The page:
Grady Tire Company: Tire Manufacturer – Motivating Sales Personnel

James Bruce, sales vice-president of the Grady Tire Company, wanted to improve personnel attitudes to increase productive sales efforts. The Grady Tire Company was a manufacturer of auto, truck, and other tires, plus a number of other rubber products. Executive offices were in New York City, with manufacturing plants in Cleveland, Newark, and Los Angeles. The sales force of 295 persons was divided into four geographic divisions, each under a division sales vice-president.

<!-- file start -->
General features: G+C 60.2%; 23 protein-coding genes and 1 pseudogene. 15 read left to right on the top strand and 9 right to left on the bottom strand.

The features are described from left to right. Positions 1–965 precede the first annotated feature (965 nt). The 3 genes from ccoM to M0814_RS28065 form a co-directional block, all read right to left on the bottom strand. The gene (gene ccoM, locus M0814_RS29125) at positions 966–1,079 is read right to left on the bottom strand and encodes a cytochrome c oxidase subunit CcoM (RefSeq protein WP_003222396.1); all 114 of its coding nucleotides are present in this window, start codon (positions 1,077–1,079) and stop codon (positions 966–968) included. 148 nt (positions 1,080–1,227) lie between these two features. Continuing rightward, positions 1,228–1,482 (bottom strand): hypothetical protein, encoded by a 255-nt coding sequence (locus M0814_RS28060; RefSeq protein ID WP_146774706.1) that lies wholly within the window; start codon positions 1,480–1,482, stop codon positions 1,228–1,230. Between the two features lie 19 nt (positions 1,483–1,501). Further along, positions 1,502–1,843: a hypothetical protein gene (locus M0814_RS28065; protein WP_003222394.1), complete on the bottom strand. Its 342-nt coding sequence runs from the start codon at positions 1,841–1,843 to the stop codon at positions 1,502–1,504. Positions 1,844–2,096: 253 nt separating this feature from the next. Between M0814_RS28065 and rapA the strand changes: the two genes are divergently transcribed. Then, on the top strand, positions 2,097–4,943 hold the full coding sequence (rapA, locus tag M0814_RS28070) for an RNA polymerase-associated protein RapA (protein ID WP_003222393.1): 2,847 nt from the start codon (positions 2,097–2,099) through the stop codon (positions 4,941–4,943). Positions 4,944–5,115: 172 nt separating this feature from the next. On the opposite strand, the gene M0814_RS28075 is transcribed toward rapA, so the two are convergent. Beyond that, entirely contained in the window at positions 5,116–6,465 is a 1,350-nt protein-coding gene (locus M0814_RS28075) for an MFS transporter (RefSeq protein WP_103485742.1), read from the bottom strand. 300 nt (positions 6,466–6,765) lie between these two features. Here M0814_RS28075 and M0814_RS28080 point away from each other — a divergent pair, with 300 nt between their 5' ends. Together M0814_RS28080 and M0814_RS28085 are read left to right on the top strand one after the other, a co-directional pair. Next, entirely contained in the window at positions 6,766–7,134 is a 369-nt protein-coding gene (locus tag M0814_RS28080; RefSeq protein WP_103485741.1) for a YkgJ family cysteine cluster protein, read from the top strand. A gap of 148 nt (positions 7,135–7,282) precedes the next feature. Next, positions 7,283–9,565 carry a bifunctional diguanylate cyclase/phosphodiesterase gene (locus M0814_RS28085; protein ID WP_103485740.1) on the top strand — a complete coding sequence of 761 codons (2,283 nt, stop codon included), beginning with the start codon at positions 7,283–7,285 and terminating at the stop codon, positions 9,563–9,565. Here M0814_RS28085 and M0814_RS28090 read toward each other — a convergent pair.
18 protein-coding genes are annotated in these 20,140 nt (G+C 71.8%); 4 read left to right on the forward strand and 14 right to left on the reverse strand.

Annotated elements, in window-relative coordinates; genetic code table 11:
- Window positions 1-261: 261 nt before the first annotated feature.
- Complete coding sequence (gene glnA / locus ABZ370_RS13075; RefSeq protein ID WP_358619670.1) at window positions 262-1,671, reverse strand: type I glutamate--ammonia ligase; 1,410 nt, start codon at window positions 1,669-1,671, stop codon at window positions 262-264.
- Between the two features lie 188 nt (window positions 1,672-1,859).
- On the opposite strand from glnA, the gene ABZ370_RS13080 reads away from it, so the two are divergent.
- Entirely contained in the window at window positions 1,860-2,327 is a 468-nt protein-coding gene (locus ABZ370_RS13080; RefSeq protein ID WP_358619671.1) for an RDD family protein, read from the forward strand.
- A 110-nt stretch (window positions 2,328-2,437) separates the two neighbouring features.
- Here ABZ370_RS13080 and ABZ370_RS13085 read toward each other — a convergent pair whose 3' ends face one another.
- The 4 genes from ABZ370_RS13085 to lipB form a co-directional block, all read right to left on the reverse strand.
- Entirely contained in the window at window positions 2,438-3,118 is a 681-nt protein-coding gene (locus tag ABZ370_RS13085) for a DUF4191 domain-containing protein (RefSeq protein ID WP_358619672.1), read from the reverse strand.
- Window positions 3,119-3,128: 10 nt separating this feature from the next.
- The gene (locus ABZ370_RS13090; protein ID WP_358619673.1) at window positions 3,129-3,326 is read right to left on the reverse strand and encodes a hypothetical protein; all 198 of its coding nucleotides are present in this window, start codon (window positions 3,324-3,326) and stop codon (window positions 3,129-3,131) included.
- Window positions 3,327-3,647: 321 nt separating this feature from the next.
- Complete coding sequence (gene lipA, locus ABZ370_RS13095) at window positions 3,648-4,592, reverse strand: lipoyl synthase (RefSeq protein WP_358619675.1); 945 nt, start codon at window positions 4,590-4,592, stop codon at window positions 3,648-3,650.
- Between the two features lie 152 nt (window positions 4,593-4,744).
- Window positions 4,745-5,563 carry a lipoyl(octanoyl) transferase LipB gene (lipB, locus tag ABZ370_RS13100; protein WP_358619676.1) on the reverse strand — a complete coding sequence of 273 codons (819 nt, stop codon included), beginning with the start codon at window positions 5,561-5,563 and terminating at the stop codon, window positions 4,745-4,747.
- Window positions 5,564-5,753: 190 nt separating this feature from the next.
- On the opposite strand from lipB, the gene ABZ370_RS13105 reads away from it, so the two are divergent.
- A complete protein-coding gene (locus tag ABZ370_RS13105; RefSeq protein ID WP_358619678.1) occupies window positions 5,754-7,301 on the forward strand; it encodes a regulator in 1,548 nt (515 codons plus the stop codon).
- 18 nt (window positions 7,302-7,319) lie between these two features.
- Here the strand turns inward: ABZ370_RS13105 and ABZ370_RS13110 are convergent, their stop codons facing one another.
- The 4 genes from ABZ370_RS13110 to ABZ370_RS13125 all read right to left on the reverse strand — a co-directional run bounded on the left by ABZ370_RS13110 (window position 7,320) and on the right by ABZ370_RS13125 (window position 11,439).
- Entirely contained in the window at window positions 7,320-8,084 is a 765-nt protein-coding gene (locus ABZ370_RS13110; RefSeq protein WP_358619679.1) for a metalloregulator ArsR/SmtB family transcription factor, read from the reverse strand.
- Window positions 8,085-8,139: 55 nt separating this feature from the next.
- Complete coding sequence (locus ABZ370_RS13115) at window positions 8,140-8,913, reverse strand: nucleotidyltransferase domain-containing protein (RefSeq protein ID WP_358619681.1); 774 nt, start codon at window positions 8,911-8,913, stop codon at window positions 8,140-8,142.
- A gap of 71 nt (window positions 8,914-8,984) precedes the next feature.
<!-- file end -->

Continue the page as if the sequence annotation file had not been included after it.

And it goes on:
Bruce was well aware that personnel attitudes influenced sales efforts since the way personnel felt about the company and the job affected enthu­siasm in tackling selling. In the tire industry, where product differentiation was small, attitude constituted one of the strongest competitive differences between companies. It was only after reading an article on the effects of negative attitudes that Bruce thought seriously about the attitudes of his own sales staff. (An extract from this article is presented in Exhibit 1) His conviction that such conditions existed within his own company was strengthened when he found that sales policies had sometimes undergone considerable alteration by the time they filtered down to the customers. This represented either a failure in communication or resistance on the part of the sales force to management direction; Bruce was inclined toward the latter explanation.